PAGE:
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Biographical Sketch of William J. Guthrie

William J. Guthrie, one of San Bernardino’s brightest and most successful business men, was born in Detroit, Michigan, and was there brought up and educated, and started out in life as an employee in a mercantile agency, where he obtained a thorough knowledge of business customs and methods. His connection with that branch of business continued for years, during which time he rose from a reporter to joint partner in the McKillop Mercantile Agency. In 1878 he came to California and spent a year in the Ohio valley, Ventura County, when he was made superintendent of the Dunn Mercantile Agency at Denver, Colorado. At the end of two years he resigned that position to return to Ventura County and engage in private business. A year later, in 1882, he came to San Bernardino, and, in partnership with a Mr. Gilbert, opened a grocery and crockery store combined. In 1884 they closed out the grocery feature and Mr. Gilbert retired from the firm, leaving Mr. Guthrie sole proprietor of the crockery business, which he conducted prosperously until November 1889, and then sold out, retiring temporarily from active business. His was the only exclusively crockery-house in the city, and he carried a large stock of high grade and common wares, in which he had a fine trade. Mr. Guthrie owns 160 acres of valuable land, on the Colton terrace, on which...

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Biography of Reverday J. Pierson

Reverday J. Pierson, junior member and business manager of the well-known firm of Holmes & Pierson, the editors and proprietors of the Riverside Daily Press and Weekly Horticulturist, of Riverside, is a native of Licking County, Ohio, and was born in 1848. When a child his parents moved to Springfield, Illinois, and thence in 1857 to Poweshiek County, Iowa. He was engaged in his attendance in the public schools until fifteen years of age, and then apprenticed to the printers trade at Montezuma, Iowa. After serving his apprenticeship, he commenced his travels as a journeyman, and was engaged on the Chicago Tribune, and also several job offices in Chicago and St. Louis. In 1866 his roving disposition prompted him to enter the United States military service, and he enlisted in the Fifth United States Cavalry. The next two years was spent with his regiment on the Pacific coast and in the Territories, being stationed in Idaho, Montana, Oregon and California, his first advent in Southern California in 1868, at which time he was the hospital steward of Drum Barracks at Wilmington. In 1869 he was honorably discharged from the service, and after some months working at his trade in San Francisco, Sacramento and Marysville, returned to his home in Iowa. Shortly after his arrival there he established the Malcolm Gazette, which he later consolidated with the Montezuma Republican, and...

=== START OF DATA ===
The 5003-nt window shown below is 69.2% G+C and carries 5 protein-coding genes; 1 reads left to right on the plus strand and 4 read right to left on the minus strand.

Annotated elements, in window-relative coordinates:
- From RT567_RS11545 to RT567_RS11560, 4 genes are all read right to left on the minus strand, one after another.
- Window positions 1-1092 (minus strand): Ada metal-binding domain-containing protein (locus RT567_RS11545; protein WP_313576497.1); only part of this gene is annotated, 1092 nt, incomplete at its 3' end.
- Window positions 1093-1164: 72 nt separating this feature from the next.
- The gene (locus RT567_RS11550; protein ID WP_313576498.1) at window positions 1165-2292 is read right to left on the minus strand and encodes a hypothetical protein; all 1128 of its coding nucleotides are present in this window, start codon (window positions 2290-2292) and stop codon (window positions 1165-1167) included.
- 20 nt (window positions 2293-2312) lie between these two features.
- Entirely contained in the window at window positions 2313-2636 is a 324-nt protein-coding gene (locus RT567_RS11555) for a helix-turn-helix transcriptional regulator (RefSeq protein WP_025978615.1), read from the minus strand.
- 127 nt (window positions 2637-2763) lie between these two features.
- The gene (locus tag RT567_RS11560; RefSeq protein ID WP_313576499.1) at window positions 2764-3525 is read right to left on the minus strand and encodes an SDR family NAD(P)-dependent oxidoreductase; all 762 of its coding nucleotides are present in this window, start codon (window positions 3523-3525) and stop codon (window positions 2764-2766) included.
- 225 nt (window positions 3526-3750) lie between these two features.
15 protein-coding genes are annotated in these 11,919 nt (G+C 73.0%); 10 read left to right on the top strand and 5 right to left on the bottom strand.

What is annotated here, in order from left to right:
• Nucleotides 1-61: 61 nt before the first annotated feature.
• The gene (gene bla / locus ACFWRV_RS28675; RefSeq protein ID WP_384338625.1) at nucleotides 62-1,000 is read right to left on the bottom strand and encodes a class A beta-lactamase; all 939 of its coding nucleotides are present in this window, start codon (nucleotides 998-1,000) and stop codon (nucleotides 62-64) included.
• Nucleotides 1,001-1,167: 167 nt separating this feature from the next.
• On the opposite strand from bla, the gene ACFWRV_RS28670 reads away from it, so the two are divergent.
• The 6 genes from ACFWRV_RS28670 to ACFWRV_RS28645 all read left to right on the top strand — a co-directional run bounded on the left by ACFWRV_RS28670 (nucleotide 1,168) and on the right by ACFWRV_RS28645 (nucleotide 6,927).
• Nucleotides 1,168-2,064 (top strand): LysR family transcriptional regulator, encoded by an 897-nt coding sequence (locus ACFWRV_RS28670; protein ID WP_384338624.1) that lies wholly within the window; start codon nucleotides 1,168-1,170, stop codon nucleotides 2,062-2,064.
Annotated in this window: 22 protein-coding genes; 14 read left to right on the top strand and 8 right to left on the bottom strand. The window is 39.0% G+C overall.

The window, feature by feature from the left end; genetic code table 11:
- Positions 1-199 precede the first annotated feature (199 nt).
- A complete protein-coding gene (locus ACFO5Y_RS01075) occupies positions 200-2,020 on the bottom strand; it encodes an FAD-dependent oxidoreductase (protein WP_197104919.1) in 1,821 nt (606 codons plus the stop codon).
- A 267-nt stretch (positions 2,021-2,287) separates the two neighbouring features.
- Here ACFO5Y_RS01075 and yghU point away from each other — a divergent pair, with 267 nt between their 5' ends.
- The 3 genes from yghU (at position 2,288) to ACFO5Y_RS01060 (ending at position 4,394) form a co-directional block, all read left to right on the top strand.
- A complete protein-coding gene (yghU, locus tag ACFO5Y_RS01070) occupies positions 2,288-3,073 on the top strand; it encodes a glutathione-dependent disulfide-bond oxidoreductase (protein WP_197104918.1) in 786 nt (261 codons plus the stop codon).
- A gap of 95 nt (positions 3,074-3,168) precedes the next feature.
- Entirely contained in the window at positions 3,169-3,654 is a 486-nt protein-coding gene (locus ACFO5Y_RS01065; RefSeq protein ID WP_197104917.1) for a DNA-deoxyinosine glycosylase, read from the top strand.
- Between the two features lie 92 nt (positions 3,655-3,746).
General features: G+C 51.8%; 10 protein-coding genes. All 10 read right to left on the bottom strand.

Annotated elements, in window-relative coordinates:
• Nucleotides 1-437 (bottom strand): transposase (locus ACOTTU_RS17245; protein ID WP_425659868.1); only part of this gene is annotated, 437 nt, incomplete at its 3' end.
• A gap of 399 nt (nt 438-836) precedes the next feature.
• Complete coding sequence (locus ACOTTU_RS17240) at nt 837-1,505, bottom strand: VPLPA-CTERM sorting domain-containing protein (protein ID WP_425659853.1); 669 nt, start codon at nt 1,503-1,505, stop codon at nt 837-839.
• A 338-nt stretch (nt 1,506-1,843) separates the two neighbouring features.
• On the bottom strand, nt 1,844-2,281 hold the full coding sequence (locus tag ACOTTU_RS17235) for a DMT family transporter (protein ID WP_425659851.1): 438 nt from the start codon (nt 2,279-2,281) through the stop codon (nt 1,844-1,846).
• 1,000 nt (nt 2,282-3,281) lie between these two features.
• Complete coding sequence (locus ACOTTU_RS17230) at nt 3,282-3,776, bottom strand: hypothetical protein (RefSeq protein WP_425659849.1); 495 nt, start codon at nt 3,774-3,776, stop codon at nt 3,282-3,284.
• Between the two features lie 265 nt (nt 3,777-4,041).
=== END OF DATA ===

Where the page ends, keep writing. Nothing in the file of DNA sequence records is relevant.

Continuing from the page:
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Biography of Frederick W. Wulfekuhler

Frederick W. Wulfekuhler. There is no such word as luck in the vocabulary of business men who have attained distinction in the busy and competitive marts of Kansas. Long years of experience have convinced them that position and prosperity come only through the medium of persistent application of intelligent methods that require time for their development and full fruition. The highest order of executive attainments and organizing sense must be backed up by public confidence, and a further desirable quality is an intimate and concise knowledge of the field to be occupied, this latter to be gained only by gradual and well-timed approaches. It is certain that the success of Frederick W. Wulfekuhler, head of the great wholesale grocery house of Rohlfing & Company, of Leavenworth, cannot be attributed to any lucky circumstance. His career had been one of slow and steady development, and the prosperity of the house of which he is the chief executive rests upon fifty-six years of constant and well-applied effort. Mr. Wulfekuhler was born near Osnabruck, Germany, September 14, 1841, and until fourteen years of age resided in his native land, where he was reared to farm work and educated in the public schools. An uncle in St. Louis, and a brother in Leavenworth, were the principal inducements that led him to leave home and come to America, and in 1855 he crossed the...